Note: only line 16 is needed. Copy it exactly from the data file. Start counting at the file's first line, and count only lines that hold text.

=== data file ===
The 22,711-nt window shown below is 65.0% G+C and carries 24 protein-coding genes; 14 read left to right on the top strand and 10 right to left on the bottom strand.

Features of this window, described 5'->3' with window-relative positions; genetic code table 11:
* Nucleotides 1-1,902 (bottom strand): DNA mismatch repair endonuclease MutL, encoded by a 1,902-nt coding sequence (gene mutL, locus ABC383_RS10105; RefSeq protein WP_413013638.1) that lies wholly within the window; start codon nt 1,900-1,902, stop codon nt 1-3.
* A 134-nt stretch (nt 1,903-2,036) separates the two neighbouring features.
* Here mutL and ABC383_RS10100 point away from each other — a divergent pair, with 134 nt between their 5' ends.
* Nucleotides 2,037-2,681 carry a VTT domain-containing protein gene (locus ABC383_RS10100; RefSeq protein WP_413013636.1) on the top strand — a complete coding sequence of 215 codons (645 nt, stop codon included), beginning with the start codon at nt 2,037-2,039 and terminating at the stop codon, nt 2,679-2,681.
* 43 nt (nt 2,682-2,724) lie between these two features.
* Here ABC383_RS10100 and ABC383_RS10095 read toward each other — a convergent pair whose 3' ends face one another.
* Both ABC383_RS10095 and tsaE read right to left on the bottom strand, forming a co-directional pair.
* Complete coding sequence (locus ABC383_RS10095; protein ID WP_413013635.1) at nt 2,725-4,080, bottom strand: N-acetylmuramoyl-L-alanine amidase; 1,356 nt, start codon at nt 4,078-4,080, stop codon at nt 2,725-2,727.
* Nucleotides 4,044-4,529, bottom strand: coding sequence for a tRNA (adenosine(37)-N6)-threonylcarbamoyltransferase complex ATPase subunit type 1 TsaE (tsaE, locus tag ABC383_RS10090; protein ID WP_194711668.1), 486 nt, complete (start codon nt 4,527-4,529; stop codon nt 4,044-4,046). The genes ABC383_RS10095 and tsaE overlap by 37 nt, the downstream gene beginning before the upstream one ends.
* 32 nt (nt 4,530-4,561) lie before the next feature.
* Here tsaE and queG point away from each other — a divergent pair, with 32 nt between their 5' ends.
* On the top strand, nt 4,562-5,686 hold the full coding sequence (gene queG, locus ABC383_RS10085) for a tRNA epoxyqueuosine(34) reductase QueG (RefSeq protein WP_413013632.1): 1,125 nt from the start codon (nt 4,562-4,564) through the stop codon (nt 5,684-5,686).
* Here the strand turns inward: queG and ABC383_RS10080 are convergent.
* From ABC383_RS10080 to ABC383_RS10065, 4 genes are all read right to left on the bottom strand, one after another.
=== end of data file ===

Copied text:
* From ABC383_RS10080 to ABC383_RS10065, 4 genes are all read right to left on the bottom strand, one after another.